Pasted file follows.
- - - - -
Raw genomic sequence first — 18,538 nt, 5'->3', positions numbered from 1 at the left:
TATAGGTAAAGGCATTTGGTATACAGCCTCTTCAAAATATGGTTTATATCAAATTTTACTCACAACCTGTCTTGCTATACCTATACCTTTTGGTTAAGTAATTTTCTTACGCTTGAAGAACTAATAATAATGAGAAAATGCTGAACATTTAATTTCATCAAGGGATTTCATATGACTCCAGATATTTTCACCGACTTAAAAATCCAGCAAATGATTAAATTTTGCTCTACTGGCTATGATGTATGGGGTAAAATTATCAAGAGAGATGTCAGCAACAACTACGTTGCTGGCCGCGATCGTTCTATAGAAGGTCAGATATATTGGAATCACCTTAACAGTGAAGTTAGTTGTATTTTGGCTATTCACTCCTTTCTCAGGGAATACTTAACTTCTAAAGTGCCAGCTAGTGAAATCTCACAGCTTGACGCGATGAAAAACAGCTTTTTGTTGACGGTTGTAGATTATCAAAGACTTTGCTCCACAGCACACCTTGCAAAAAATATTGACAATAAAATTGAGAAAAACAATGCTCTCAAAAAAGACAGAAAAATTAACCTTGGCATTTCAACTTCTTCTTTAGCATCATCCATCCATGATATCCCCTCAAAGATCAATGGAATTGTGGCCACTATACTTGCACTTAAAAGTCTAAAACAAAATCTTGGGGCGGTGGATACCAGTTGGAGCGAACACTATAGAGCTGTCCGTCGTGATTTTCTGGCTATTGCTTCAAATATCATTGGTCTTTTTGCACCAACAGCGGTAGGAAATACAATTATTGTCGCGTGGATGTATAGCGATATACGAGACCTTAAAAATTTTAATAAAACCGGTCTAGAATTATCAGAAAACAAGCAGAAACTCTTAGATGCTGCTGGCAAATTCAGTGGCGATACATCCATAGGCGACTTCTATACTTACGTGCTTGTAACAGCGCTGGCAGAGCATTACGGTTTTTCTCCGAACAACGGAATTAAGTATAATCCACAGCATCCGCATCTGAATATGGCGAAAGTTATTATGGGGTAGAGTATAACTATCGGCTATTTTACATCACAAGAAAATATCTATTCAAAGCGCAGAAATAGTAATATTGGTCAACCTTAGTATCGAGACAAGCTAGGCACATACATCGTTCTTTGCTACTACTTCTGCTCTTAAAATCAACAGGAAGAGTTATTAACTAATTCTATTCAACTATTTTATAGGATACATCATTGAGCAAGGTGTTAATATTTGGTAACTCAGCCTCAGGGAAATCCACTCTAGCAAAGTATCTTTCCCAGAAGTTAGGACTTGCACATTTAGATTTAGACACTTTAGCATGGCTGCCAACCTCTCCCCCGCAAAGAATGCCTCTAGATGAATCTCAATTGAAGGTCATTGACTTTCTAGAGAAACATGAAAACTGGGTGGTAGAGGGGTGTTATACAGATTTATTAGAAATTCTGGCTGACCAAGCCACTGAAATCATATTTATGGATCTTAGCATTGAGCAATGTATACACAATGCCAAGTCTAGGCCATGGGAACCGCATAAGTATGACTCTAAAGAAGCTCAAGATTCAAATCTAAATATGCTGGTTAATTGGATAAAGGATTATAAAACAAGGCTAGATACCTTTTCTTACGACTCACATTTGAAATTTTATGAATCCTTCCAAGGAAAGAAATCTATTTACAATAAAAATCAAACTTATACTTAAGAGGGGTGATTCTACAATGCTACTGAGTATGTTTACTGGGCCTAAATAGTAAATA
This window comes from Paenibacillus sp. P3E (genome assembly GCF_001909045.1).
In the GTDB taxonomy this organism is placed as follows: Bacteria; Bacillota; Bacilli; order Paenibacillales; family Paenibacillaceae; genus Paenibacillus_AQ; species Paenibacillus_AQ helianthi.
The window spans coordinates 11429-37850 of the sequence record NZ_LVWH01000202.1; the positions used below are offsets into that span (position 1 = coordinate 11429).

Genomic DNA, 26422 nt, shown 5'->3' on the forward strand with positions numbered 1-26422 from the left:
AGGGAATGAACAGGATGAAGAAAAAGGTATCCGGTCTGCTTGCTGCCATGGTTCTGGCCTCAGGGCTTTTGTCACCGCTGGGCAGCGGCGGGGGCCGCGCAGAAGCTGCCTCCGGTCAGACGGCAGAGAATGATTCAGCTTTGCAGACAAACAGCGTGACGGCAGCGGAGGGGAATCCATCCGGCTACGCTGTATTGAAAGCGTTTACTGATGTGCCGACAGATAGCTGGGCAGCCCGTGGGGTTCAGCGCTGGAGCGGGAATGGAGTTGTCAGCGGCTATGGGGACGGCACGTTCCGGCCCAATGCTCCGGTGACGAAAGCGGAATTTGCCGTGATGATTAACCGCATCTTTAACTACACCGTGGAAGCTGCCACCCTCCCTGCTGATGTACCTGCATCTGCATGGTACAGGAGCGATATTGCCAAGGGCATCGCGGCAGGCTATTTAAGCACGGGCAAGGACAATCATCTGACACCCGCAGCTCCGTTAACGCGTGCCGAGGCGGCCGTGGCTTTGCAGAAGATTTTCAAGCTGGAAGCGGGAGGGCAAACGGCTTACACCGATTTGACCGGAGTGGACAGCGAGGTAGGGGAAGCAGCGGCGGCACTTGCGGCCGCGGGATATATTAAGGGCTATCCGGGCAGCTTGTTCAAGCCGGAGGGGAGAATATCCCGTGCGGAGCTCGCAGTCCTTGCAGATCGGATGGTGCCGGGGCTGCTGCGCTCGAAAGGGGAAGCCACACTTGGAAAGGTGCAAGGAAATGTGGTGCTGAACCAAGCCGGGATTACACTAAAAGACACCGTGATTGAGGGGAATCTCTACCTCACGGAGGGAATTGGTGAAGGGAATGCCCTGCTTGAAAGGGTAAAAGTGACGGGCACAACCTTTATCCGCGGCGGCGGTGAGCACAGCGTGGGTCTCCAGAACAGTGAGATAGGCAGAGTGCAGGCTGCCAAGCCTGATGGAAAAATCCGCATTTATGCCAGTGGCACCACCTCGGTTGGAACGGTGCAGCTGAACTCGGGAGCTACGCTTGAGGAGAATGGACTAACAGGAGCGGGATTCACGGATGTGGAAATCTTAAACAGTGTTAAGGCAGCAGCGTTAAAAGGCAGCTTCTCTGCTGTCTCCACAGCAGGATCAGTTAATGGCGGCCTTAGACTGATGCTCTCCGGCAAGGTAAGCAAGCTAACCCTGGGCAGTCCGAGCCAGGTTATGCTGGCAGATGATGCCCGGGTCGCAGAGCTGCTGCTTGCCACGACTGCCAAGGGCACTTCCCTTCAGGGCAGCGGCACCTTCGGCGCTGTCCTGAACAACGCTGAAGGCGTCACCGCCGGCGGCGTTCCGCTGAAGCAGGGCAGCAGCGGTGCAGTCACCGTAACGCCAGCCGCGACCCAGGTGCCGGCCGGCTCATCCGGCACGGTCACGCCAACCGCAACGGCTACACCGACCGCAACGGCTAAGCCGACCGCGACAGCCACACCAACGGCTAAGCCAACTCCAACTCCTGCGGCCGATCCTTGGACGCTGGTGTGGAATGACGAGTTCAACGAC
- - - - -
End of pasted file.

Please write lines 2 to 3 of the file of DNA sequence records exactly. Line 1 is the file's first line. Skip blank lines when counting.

TATAGGTAAAGGCATTTGGTATACAGCCTCTTCAAAATATGGTTTATATCAAATTTTACTCACAACCTGTCTTGCTATACCTATACCTTTTGGTTAAGTAATTTTCTTACGCTTGAAGAACTAATAATAATGAGAAAATGCTGAACATTTAATTTCATCAAGGGATTTCATATGACTCCAGATATTTTCACCGACTTAAAAATCCAGCAAATGATTAAATTTTGCTCTACTGGCTATGATGTATGGGGTAAAATTATCAAGAGAGATGTCAGCAACAACTACGTTGCTGGCCGCGATCGTTCTATAGAAGGTCAGATATATTGGAATCACCTTAACAGTGAAGTTAGTTGTATTTTGGCTATTCACTCCTTTCTCAGGGAATACTTAACTTCTAAAGTGCCAGCTAGTGAAATCTCACAGCTTGACGCGATGAAAAACAGCTTTTTGTTGACGGTTGTAGATTATCAAAGACTTTGCTCCACAGCACACCTTGCAAAAAATATTGACAATAAAATTGAGAAAAACAATGCTCTCAAAAAAGACAGAAAAATTAACCTTGGCATTTCAACTTCTTCTTTAGCATCATCCATCCATGATATCCCCTCAAAGATCAATGGAATTGTGGCCACTATACTTGCACTTAAAAGTCTAAAACAAAATCTTGGGGCGGTGGATACCAGTTGGAGCGAACACTATAGAGCTGTCCGTCGTGATTTTCTGGCTATTGCTTCAAATATCATTGGTCTTTTTGCACCAACAGCGGTAGGAAATACAATTATTGTCGCGTGGATGTATAGCGATATACGAGACCTTAAAAATTTTAATAAAACCGGTCTAGAATTATCAGAAAACAAGCAGAAACTCTTAGATGCTGCTGGCAAATTCAGTGGCGATACATCCATAGGCGACTTCTATACTTACGTGCTTGTAACAGCGCTGGCAGAGCATTACGGTTTTTCTCCGAACAACGGAATTAAGTATAATCCACAGCATCCGCATCTGAATATGGCGAAAGTTATTATGGGGTAGAGTATAACTATCGGCTATTTTACATCACAAGAAAATATCTATTCAAAGCGCAGAAATAGTAATATTGGTCAACCTTAGTATCGAGACAAGCTAGGCACATACATCGTTCTTTGCTACTACTTCTGCTCTTAAAATCAACAGGAAGAGTTATTAACTAATTCTATTCAACTATTTTATAGGATACATCATTGAGCAAGGTGTTAATATTTGGTAACTCAGCCTCAGGGAAATCCACTCTAGCAAAGTATCTTTCCCAGAAGTTAGGACTTGCACATTTAGATTTAGACACTTTAGCATGGCTGCCAACCTCTCCCCCGCAAAGAATGCCTCTAGATGAATCTCAATTGAAGGTCATTGACTTTCTAGAGAAACATGAAAACTGGGTGGTAGAGGGGTGTTATACAGATTTATTAGAAATTCTGGCTGACCAAGCCACTGAAATCATATTTATGGATCTTAGCATTGAGCAATGTATACACAATGCCAAGTCTAGGCCATGGGAACCGCATAAGTATGACTCTAAAGAAGCTCAAGATTCAAATCTAAATATGCTGGTTAATTGGATAAAGGATTATAAAACAAGGCTAGATACCTTTTCTTACGACTCACATTTGAAATTTTATGAATCCTTCCAAGGAAAGAAATCTATTTACAATAAAAATCAAACTTATACTTAAGAGGGGTGATTCTACAATGCTACTGAGTATGTTTACTGGGCCTAAATAGTAAATA
This window comes from Paenibacillus sp. P3E (genome assembly GCF_001909045.1).